Your description of being "allowed" to do research work in exchange for programming work sounds off to me. Learning and running experiments for a research project proposed by a supervisor is basically the job description of a research assistant. It's work in its own right that people are typically compensated for in some way, not a reward for doing other (programming) work.
The arrangement you describe is not common, and it might also violate U.S. labor law. Under U.S. law, it's illegal to let someone work for you for free unless they meet specific legal requirements to be considered a "volunteer" or "intern."
"Volunteers" according to U.S. labor law are individuals
who volunteer their time, freely and without anticipation of compensation for religious, charitable, civic, or humanitarian purposes to non-profit organizations.
Your intent is clearly not religious, charitable, civic, or humanitarian in nature, so you do not legally qualify as a volunteer.
And to be classified as an "intern" you must meet the requirement that
The employer that provides the training derives no immediate advantage from the activities of the intern; and on occasion its operations may actually be impeded.
(among other requirements). That is, the employer cannot expect to be dependent on your work for normal operations. I don't think you meet the requirements for an unpaid intern, though it's not possible to be 100% sure from your description.
The usual interpretation of the U.S. labor law is that an internship has to be part of a formal educational program (e.g., you are enrolled as a student and get credits for the internship, or write a report which you submit to your home institution) or a formal apprenticeship for it to be legally unpaid. In fact, if you search for unpaid internships in the U.S., you'll find that most listings say that only current students who can earn college credit are eligible. It doesn't say in your post that you are currently enrolled as a student somewhere.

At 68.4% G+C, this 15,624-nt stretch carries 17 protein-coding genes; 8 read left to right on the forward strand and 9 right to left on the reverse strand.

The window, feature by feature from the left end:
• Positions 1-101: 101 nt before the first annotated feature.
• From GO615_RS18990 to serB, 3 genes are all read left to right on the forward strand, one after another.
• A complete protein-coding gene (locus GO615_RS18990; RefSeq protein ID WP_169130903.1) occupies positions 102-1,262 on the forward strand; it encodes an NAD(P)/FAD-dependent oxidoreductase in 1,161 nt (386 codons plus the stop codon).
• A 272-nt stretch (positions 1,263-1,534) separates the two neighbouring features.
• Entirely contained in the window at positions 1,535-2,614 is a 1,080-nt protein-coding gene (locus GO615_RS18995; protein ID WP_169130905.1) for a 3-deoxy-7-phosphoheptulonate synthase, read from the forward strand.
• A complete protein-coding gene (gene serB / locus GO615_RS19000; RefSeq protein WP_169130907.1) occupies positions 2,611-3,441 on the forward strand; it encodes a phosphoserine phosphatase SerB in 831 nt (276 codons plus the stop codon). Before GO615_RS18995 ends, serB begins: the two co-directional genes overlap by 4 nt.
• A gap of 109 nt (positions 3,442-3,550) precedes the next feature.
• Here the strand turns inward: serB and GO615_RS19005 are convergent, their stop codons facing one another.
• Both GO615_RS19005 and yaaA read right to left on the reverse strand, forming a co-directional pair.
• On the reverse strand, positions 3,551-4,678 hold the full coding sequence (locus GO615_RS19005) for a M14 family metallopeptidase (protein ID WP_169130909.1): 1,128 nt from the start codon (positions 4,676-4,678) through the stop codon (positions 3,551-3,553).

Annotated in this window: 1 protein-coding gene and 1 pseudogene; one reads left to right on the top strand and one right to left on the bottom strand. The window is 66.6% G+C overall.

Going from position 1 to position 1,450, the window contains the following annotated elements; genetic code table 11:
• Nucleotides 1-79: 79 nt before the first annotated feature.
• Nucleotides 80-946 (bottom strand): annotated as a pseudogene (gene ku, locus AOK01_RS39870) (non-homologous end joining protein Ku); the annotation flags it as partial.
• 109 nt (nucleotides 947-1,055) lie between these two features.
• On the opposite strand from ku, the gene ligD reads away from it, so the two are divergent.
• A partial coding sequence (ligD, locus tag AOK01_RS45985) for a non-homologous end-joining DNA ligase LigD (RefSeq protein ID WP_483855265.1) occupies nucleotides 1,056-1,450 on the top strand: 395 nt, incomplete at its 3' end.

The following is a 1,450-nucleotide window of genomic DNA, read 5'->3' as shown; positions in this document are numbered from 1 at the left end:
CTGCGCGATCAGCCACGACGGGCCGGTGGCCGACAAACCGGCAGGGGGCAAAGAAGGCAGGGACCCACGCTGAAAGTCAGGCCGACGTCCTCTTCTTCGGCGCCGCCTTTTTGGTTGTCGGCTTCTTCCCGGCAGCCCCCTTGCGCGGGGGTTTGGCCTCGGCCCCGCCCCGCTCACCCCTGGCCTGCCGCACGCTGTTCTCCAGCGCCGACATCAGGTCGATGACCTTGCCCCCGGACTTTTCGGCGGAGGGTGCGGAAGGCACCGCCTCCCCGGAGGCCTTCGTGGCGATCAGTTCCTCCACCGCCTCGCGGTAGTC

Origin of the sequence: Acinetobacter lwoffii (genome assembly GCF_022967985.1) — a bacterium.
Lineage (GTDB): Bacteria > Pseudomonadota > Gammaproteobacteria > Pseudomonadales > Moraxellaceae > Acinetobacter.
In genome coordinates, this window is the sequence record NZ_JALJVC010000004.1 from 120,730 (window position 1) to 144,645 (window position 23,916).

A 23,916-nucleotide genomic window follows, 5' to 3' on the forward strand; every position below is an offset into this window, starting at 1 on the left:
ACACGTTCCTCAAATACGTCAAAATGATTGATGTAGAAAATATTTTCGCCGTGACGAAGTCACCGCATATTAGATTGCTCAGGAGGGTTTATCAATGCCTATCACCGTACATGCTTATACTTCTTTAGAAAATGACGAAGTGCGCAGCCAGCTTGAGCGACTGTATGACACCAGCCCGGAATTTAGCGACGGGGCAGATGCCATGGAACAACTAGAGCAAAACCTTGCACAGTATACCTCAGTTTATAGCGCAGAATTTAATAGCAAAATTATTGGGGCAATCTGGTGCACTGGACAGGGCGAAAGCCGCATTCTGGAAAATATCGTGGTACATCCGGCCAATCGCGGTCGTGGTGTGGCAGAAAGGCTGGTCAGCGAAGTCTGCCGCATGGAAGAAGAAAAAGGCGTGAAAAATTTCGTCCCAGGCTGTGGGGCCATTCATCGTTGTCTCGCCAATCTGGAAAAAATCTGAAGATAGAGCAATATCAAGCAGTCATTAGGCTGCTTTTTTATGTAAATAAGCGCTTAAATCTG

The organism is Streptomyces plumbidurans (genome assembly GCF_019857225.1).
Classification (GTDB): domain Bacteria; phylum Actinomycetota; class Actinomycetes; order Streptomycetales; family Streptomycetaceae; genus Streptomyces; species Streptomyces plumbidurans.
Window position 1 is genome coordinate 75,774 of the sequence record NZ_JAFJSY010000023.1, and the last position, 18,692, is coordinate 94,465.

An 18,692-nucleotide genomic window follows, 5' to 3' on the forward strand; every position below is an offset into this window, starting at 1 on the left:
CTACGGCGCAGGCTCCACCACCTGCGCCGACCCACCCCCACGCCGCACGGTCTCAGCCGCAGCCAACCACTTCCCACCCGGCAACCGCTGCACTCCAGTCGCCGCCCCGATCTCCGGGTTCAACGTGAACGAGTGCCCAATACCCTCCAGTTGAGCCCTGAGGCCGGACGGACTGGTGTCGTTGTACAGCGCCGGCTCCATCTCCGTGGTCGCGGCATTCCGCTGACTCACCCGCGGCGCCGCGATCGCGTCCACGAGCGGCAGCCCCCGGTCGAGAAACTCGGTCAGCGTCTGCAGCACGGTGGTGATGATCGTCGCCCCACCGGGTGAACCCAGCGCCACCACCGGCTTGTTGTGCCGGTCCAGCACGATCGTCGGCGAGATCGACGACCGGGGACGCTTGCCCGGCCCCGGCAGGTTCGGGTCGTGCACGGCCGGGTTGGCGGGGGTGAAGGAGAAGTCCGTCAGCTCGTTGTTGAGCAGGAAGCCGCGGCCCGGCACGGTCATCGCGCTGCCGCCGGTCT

This is not to say that there is no legal scenario in which a U.S. lab can allow you to participate in research there without paying you. (If the entire experience was supposed to be for your educational benefit - including the "help the lab with programming their machines" part - then my answer might be different.) But from your description, I don't think the scenario you describe is acceptable or normal.
I personally do not allow anybody to do work for my lab unless they are paid or doing a personal project (like a thesis) for which they earn academic credit. I've been told it would be legally problematic. For example: suppose I have an M.S. student working with me for academic credit. He graduates in May and has a job starting in September. I'm not allowed to let him keep working in the lab from May-September unless I can pay him (according to my university lawyers).
(Disclaimer: I am not a lawyer)